The amount of buzz surrounding Twitter’s (NYSE:TWTR) upcoming initial public offering is nearly tangible. The social media platform is expected to raise as much as $1.6 billion, making it the biggest technology IPO since Facebook (NASDAQ:FB) went public in May 2012 and raised a record $16 billion — and investors big and small want a piece of the pie.
The problem is, there’s only so much pie to go around — about 70 million slices, each priced between $17 and $20 — and access to the pie is not necessarily equitable. Twitter is expected to hit the public markets in just a few days, which will make the stock accessible to the average retail investor. But before that happens — before the pie is set out to eat, so to speak — institutional investors, or those with deep pockets, get the kind of privileged access to shares that only money can buy. Relatively few investors actually get allocated stock at the IPO price, while the rest are left to buy at whatever the market commands, and history has shown that highly hyped stocks (like Twitter’s) often command enormous prices relative to actual earnings.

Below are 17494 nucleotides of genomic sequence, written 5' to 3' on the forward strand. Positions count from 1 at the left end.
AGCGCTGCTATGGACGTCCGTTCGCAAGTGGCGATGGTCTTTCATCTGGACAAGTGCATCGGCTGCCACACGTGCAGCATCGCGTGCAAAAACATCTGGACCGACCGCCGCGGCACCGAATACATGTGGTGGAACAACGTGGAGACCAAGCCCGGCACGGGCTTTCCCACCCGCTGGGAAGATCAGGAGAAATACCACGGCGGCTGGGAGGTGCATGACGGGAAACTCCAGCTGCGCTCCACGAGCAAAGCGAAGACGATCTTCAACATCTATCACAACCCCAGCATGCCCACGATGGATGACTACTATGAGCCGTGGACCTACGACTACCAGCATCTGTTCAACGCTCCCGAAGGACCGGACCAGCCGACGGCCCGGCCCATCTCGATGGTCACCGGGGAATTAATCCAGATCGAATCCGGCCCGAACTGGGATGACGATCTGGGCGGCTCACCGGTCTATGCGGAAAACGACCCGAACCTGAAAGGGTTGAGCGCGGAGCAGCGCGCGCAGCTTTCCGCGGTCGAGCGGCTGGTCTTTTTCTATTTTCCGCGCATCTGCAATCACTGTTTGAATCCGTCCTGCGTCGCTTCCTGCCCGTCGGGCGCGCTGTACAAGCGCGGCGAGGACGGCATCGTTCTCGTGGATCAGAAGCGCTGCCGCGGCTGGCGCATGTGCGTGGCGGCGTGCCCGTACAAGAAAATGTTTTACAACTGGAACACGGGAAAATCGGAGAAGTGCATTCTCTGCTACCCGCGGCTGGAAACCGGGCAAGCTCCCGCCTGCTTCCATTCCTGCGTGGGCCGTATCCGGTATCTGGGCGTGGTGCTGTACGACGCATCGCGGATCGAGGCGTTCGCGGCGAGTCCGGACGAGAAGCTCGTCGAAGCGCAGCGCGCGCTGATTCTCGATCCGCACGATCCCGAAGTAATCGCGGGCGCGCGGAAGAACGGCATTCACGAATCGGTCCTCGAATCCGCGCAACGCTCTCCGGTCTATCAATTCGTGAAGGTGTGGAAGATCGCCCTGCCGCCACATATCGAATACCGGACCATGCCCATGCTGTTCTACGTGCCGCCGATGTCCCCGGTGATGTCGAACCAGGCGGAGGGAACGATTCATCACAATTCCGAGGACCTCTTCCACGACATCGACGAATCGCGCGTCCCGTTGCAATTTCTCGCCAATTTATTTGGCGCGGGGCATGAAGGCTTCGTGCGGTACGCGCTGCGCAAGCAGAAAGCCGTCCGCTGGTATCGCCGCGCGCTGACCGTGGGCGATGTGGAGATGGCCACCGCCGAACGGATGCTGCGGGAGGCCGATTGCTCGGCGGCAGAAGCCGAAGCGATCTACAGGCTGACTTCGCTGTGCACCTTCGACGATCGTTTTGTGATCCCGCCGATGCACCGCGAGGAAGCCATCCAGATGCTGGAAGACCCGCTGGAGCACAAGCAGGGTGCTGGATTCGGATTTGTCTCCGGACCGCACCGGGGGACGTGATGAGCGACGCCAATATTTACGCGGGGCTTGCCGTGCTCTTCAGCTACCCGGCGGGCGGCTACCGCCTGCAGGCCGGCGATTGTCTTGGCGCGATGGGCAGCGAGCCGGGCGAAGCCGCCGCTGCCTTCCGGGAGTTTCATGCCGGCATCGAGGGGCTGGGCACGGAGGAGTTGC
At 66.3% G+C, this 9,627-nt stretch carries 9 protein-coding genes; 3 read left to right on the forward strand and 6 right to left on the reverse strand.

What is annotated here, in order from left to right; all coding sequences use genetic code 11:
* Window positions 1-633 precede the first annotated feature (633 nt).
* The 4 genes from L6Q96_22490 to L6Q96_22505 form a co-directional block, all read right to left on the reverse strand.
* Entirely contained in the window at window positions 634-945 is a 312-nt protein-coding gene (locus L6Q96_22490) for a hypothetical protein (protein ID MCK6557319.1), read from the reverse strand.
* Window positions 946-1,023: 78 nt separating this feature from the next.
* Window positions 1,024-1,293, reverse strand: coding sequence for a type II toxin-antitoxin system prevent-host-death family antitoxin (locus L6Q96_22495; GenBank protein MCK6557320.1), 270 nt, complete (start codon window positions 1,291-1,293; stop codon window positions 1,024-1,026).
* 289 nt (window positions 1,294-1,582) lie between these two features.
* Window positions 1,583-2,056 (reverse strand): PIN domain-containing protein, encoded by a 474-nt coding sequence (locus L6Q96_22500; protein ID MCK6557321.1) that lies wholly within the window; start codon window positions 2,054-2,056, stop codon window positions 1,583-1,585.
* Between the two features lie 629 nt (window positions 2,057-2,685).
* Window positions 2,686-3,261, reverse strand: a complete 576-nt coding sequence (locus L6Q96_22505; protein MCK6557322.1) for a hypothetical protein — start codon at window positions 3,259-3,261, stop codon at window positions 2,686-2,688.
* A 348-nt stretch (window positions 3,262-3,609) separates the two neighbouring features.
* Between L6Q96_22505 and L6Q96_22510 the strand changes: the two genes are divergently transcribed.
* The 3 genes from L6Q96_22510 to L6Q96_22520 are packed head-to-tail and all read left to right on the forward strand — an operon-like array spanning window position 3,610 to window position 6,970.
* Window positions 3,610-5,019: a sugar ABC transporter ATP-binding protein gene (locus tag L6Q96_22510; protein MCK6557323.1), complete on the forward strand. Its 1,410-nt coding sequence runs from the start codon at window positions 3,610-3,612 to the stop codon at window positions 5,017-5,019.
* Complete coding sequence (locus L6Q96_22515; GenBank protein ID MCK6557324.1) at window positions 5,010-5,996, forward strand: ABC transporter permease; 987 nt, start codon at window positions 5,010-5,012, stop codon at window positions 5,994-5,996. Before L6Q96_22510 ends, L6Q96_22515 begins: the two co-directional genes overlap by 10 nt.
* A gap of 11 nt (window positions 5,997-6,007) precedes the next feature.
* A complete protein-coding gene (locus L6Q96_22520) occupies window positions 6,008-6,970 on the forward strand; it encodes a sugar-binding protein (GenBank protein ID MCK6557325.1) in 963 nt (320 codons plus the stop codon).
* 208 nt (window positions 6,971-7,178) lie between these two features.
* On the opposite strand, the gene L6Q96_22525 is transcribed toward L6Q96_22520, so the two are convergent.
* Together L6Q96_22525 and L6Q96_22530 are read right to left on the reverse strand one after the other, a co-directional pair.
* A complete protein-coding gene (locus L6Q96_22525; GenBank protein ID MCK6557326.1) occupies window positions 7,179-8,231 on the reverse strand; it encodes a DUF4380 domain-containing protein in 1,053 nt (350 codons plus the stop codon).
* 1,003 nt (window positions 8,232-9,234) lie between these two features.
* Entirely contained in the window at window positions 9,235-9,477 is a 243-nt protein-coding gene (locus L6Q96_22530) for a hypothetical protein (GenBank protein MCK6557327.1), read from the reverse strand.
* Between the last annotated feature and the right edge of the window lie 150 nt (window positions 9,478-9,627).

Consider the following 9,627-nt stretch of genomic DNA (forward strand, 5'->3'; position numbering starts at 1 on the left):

Data compiled by Forbes shows that of all the IPOs priced since September 12, 19 have returned over 20 percent, averaging a 69 percent gain over just a few weeks. On average, these stocks opened for trading on the day of their IPO at a price 49 percent higher than their IPO price, and only experienced 9 percent further upside on average for the rest of the day. That is, most of the gains were made on the first trade, from those relatively few who were allocated slices of pie before it’s set out to eat, to the retail investor. These few experience the vast majority of the gains attributed to post-IPO price pops. Those who have to buy in once shares actually go public earn much more modest returns (and sometimes lose out over the short term, as was the case with Facebook).
So what’s the average investor to do?